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Saturday, February 20, 2016 at 9:30 AM

Piracy flourished in the Aegean world during the 14th century B.C., as the raiders called the Sea Peoples caused widespread upheavals and brought an end to the region’s Bronze-Age empires over the course of two centuries. Archaeologist Robert Stieglitz examines this turbulent era and how several of the pirate tribes established new homelands in Canaan.

Wednesday, March 9, 2016 at 6:45 PM

Classicist Robert Cargill weaves together biblical archaeology and history as he surveys cities in the Holy Land and beyond—including Jerusalem, Bethlehem, Babylon, Athens, and Rome—to reveal how their stories shed new light on the Bible.

Tuesday, April 5, 2016 at 6:45 PM

Paleoanthropologist Ian Tattersall presents a look inside the deep limestone caves of southern France and northern Spain, locations where practitioners of a creative tradition that endured an astonishing 30,000 years produced some of the most powerful art ever made.

Tuesday, April 26, 2016 at 6:45 PM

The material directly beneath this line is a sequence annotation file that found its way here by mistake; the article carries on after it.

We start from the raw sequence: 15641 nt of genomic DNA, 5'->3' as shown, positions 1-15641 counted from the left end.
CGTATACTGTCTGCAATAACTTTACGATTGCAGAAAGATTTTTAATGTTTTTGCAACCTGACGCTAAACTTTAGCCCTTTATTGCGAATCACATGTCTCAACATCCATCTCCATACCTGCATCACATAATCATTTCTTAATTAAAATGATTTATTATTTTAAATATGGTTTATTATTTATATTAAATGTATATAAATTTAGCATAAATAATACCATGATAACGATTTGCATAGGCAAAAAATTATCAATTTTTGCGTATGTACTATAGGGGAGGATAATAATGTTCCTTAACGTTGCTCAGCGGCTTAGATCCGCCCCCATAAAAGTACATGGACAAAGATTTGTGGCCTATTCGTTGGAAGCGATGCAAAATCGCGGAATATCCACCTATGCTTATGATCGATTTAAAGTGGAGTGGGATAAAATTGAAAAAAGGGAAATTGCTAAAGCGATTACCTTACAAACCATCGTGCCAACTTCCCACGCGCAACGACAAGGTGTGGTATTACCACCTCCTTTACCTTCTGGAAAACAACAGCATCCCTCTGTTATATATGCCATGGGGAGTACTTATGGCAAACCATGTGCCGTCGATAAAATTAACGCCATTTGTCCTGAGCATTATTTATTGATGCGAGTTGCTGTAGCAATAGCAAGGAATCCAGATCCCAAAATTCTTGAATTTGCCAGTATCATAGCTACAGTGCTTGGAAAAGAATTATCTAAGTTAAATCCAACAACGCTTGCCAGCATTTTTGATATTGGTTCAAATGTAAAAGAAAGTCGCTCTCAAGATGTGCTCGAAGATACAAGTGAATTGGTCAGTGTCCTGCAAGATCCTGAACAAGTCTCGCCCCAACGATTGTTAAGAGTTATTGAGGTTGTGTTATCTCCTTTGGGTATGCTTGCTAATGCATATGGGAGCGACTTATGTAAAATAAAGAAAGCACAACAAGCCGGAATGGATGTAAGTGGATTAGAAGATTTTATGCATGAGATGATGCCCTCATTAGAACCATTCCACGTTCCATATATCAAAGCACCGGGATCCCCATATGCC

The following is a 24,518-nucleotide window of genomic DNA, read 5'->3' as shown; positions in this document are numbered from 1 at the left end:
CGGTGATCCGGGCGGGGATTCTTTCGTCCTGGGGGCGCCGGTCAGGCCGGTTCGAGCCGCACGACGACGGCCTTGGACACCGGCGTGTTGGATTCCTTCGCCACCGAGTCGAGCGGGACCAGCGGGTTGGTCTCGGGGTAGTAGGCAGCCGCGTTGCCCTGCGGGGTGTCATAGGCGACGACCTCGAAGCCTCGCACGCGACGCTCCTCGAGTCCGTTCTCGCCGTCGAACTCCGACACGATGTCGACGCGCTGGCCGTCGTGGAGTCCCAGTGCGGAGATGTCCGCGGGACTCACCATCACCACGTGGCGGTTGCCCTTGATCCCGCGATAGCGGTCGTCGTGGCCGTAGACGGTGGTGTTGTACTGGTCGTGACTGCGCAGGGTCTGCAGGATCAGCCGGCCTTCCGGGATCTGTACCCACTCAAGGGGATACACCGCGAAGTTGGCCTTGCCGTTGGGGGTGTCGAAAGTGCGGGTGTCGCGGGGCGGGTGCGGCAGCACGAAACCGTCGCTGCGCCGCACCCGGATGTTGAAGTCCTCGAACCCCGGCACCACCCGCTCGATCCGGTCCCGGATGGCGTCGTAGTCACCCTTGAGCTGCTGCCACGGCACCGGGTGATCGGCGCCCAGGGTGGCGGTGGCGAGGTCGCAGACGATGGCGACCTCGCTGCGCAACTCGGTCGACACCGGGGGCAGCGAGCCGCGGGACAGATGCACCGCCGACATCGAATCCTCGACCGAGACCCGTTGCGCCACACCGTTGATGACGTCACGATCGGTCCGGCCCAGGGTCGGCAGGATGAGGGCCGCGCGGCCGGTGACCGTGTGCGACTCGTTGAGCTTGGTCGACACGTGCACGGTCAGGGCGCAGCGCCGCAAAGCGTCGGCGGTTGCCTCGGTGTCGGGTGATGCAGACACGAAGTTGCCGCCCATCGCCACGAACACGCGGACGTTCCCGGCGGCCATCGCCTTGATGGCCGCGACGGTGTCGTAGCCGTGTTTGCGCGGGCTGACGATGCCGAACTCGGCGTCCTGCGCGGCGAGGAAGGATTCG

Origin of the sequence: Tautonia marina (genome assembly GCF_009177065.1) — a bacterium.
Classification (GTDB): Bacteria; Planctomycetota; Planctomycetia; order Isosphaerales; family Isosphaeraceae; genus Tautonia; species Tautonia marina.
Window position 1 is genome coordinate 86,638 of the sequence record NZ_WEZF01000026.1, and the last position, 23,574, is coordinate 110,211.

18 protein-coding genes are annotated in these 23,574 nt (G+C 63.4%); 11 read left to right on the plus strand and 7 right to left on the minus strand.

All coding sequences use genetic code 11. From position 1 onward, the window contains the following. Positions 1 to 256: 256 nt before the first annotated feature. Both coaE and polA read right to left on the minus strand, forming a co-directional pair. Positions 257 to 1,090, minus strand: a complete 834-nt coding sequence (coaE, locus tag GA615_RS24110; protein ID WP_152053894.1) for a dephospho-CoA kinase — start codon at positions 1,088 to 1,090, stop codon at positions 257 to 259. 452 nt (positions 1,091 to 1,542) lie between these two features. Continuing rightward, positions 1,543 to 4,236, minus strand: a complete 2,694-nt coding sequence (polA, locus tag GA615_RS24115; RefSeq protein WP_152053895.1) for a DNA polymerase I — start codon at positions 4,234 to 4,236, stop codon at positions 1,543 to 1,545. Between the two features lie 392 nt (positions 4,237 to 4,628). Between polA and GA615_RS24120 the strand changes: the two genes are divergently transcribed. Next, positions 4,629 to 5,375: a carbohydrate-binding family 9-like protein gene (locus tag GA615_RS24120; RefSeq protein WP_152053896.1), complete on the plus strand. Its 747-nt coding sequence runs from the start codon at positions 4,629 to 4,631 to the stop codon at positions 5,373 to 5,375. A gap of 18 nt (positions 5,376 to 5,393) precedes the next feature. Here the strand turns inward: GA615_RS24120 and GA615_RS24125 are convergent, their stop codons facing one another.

The women on Mount Olympus may have been goddesses, but the daily lives of ancient Greek women fell far short of that ideal.  However, their portrayals in the great tragedies and comedies—from Antigone and Electra to Medea—were nothing less than heroic. Classicist Frederick Winter presents a spirited investigation of the dramatic ladies of ancient Greece. 

Wednesday, May 4, 2016 at 6:45 PM

Art historian Robert DeCaroli examines the cultural and artistic traditions of ancient Southeast Asia from the earliest archaeological evidence to the onset of colonialism, with a focus on the royal arts of the great civilizations that arose in the region. (World Art History Certificate core course, 1 credit)

 

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